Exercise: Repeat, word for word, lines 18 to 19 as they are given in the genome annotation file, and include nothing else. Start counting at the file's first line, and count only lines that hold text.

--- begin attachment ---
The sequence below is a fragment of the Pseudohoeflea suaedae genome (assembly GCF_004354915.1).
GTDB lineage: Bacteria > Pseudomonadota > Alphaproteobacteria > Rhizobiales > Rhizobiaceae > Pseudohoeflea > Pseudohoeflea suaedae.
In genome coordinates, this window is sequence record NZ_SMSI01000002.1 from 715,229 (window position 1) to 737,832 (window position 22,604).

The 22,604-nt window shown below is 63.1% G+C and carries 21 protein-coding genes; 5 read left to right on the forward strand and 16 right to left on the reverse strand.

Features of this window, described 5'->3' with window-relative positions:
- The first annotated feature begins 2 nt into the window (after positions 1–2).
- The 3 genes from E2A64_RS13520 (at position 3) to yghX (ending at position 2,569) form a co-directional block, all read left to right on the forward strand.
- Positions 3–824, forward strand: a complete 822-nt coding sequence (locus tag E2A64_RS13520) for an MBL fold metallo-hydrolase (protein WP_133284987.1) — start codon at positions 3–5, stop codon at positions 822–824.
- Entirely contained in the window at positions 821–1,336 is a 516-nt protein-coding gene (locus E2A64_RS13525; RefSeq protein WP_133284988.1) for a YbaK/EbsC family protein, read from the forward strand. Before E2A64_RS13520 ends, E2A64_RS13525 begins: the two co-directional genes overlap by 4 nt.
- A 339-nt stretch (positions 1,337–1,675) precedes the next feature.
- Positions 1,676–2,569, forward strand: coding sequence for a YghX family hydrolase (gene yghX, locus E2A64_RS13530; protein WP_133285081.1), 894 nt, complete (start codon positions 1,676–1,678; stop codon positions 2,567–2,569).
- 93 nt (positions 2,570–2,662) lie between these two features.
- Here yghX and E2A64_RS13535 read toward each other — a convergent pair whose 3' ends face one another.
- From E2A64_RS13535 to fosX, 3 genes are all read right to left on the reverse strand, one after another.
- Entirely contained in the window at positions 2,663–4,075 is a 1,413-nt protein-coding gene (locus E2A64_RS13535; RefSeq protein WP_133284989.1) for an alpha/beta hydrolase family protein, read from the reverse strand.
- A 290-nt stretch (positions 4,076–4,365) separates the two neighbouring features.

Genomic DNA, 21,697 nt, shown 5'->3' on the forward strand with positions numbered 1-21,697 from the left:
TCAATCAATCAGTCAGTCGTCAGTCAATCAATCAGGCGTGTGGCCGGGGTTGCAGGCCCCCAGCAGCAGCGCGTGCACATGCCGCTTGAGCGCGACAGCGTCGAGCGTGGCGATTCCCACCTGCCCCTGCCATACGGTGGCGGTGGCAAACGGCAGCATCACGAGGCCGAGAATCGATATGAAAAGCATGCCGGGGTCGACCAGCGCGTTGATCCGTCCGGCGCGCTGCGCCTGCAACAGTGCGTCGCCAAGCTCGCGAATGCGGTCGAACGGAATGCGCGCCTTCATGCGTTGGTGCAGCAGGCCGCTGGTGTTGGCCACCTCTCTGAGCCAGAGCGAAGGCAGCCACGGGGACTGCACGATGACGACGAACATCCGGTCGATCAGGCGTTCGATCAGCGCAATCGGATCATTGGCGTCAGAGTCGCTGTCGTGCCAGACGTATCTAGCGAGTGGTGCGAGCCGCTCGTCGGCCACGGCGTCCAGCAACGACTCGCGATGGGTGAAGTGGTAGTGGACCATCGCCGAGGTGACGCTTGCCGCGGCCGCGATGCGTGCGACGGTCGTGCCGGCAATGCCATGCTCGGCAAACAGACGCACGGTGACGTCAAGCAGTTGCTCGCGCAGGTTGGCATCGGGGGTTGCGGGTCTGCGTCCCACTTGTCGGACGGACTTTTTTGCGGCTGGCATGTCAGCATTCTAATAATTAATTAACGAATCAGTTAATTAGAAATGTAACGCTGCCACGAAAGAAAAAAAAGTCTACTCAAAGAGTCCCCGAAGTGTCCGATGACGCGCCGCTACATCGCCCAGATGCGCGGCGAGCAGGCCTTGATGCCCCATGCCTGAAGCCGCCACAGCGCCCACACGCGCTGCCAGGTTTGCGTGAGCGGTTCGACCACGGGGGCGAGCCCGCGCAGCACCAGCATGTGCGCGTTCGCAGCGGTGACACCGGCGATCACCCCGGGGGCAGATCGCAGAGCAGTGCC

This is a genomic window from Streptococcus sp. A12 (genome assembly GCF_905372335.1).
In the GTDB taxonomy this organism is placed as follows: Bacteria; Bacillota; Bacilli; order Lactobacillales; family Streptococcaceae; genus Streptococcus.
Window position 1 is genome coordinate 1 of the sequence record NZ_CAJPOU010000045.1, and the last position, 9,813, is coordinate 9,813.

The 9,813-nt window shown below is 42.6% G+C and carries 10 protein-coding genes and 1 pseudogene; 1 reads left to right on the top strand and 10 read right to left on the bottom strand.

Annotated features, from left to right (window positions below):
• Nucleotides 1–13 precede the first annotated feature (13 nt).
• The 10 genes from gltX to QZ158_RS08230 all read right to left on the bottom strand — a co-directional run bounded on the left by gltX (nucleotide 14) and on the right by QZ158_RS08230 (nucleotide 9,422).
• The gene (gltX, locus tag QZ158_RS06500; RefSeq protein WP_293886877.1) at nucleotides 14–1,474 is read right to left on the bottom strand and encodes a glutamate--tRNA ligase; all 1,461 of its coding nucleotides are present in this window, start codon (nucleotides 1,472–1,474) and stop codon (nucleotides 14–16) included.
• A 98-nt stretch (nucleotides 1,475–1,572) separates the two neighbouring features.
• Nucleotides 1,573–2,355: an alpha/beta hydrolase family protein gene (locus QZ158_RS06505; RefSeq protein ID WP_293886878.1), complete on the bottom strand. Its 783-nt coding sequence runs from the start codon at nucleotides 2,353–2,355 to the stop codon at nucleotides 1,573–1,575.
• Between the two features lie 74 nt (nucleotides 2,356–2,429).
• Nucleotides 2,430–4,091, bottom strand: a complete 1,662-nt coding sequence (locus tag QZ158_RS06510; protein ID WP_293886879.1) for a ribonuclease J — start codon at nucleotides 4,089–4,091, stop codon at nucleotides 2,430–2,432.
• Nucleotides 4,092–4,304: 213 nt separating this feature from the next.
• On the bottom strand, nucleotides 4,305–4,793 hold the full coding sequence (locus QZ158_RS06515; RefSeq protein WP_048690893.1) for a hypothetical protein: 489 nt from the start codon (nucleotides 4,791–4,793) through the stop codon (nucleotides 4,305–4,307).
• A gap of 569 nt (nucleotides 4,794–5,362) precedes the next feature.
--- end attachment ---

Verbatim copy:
TCAATCAATCAGTCAGTCGTCAGTCAATCAATCAGGCGTGTGGCCGGGGTTGCAGGCCCCCAGCAGCAGCGCGTGCACATGCCGCTTGAGCGCGACAGCGTCGAGCGTGGCGATTCCCACCTGCCCCTGCCATACGGTGGCGGTGGCAAACGGCAGCATCACGAGGCCGAGAATCGATATGAAAAGCATGCCGGGGTCGACCAGCGCGTTGATCCGTCCGGCGCGCTGCGCCTGCAACAGTGCGTCGCCAAGCTCGCGAATGCGGTCGAACGGAATGCGCGCCTTCATGCGTTGGTGCAGCAGGCCGCTGGTGTTGGCCACCTCTCTGAGCCAGAGCGAAGGCAGCCACGGGGACTGCACGATGACGACGAACATCCGGTCGATCAGGCGTTCGATCAGCGCAATCGGATCATTGGCGTCAGAGTCGCTGTCGTGCCAGACGTATCTAGCGAGTGGTGCGAGCCGCTCGTCGGCCACGGCGTCCAGCAACGACTCGCGATGGGTGAAGTGGTAGTGGACCATCGCCGAGGTGACGCTTGCCGCGGCCGCGATGCGTGCGACGGTCGTGCCGGCAATGCCATGCTCGGCAAACAGACGCACGGTGACGTCAAGCAGTTGCTCGCGCAGGTTGGCATCGGGGGTTGCGGGTCTGCGTCCCACTTGTCGGACGGACTTTTTTGCGGCTGGCATGTCAGCATTCTAATAATTAATTAACGAATCAGTTAATTAGAAATGTAACGCTGCCACGAAAGAAAAAAAAGTCTACTCAAAGAGTCCCCGAAGTGTCCGATGACGCGCCGCTACATCGCCCAGATGCGCGGCGAGCAGGCCTTGATGCCCCATGCCTGAAGCCGCCACAGCGCCCACACGCGCTGCCAGGTTTGCGTGAGCGGTTCGACCACGGGGGCGAGCCCGCGCAGCACCAGCATGTGCGCGTTCGCAGCGGTGACACCGGCGATCACCCCGGGGGCAGATCGCAGAGCAGTGCC

This is a genomic window from Streptococcus sp. A12 (genome assembly GCF_905372335.1).